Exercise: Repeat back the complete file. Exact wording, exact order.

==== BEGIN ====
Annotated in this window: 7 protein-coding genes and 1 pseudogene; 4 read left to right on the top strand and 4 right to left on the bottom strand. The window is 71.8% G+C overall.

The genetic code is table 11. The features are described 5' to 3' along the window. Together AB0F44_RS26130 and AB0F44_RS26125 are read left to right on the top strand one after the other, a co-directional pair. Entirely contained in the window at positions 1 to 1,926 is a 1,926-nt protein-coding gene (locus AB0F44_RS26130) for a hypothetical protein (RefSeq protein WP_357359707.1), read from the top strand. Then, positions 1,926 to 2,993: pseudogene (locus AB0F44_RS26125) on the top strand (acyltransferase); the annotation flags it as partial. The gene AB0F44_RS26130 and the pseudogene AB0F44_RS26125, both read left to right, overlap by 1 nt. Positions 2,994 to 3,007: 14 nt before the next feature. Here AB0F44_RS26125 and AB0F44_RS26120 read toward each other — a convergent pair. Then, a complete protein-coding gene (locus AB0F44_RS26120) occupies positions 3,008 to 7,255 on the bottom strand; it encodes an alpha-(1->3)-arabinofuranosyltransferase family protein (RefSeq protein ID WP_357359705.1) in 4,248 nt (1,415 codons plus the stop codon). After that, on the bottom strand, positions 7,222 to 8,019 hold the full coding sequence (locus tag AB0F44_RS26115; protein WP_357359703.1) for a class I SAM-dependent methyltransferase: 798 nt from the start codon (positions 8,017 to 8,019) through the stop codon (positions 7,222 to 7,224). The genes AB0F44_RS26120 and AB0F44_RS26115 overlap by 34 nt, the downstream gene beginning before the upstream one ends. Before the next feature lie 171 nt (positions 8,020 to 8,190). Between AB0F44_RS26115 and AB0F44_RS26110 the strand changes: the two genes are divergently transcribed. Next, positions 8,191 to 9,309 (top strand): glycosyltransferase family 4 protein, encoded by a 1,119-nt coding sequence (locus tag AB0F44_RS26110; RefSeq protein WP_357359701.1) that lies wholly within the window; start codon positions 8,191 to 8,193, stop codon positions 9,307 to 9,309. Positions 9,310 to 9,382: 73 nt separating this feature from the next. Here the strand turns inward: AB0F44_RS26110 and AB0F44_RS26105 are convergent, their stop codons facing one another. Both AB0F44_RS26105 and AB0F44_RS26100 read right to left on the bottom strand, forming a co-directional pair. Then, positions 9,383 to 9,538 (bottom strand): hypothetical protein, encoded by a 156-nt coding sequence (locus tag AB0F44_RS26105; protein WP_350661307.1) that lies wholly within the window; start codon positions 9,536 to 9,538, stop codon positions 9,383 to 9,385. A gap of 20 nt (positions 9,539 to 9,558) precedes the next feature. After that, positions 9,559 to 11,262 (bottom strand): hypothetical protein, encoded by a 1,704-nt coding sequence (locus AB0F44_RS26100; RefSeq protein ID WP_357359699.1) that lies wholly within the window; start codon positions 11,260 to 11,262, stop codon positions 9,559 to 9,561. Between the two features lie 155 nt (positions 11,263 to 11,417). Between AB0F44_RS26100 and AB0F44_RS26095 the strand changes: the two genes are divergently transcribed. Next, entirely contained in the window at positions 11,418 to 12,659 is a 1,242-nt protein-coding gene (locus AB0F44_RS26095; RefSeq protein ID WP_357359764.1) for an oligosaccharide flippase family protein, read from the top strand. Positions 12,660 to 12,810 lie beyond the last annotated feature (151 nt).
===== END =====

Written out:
Annotated in this window: 7 protein-coding genes and 1 pseudogene; 4 read left to right on the top strand and 4 right to left on the bottom strand. The window is 71.8% G+C overall.

The genetic code is table 11. The features are described 5' to 3' along the window. Together AB0F44_RS26130 and AB0F44_RS26125 are read left to right on the top strand one after the other, a co-directional pair. Entirely contained in the window at positions 1 to 1,926 is a 1,926-nt protein-coding gene (locus AB0F44_RS26130) for a hypothetical protein (RefSeq protein WP_357359707.1), read from the top strand. Then, positions 1,926 to 2,993: pseudogene (locus AB0F44_RS26125) on the top strand (acyltransferase); the annotation flags it as partial. The gene AB0F44_RS26130 and the pseudogene AB0F44_RS26125, both read left to right, overlap by 1 nt. Positions 2,994 to 3,007: 14 nt before the next feature. Here AB0F44_RS26125 and AB0F44_RS26120 read toward each other — a convergent pair. Then, a complete protein-coding gene (locus AB0F44_RS26120) occupies positions 3,008 to 7,255 on the bottom strand; it encodes an alpha-(1->3)-arabinofuranosyltransferase family protein (RefSeq protein ID WP_357359705.1) in 4,248 nt (1,415 codons plus the stop codon). After that, on the bottom strand, positions 7,222 to 8,019 hold the full coding sequence (locus tag AB0F44_RS26115; protein WP_357359703.1) for a class I SAM-dependent methyltransferase: 798 nt from the start codon (positions 8,017 to 8,019) through the stop codon (positions 7,222 to 7,224). The genes AB0F44_RS26120 and AB0F44_RS26115 overlap by 34 nt, the downstream gene beginning before the upstream one ends. Before the next feature lie 171 nt (positions 8,020 to 8,190). Between AB0F44_RS26115 and AB0F44_RS26110 the strand changes: the two genes are divergently transcribed. Next, positions 8,191 to 9,309 (top strand): glycosyltransferase family 4 protein, encoded by a 1,119-nt coding sequence (locus tag AB0F44_RS26110; RefSeq protein WP_357359701.1) that lies wholly within the window; start codon positions 8,191 to 8,193, stop codon positions 9,307 to 9,309. Positions 9,310 to 9,382: 73 nt separating this feature from the next. Here the strand turns inward: AB0F44_RS26110 and AB0F44_RS26105 are convergent, their stop codons facing one another. Both AB0F44_RS26105 and AB0F44_RS26100 read right to left on the bottom strand, forming a co-directional pair. Then, positions 9,383 to 9,538 (bottom strand): hypothetical protein, encoded by a 156-nt coding sequence (locus tag AB0F44_RS26105; protein WP_350661307.1) that lies wholly within the window; start codon positions 9,536 to 9,538, stop codon positions 9,383 to 9,385. A gap of 20 nt (positions 9,539 to 9,558) precedes the next feature. After that, positions 9,559 to 11,262 (bottom strand): hypothetical protein, encoded by a 1,704-nt coding sequence (locus AB0F44_RS26100; RefSeq protein ID WP_357359699.1) that lies wholly within the window; start codon positions 11,260 to 11,262, stop codon positions 9,559 to 9,561. Between the two features lie 155 nt (positions 11,263 to 11,417). Between AB0F44_RS26100 and AB0F44_RS26095 the strand changes: the two genes are divergently transcribed. Next, entirely contained in the window at positions 11,418 to 12,659 is a 1,242-nt protein-coding gene (locus AB0F44_RS26095; RefSeq protein ID WP_357359764.1) for an oligosaccharide flippase family protein, read from the top strand. Positions 12,660 to 12,810 lie beyond the last annotated feature (151 nt).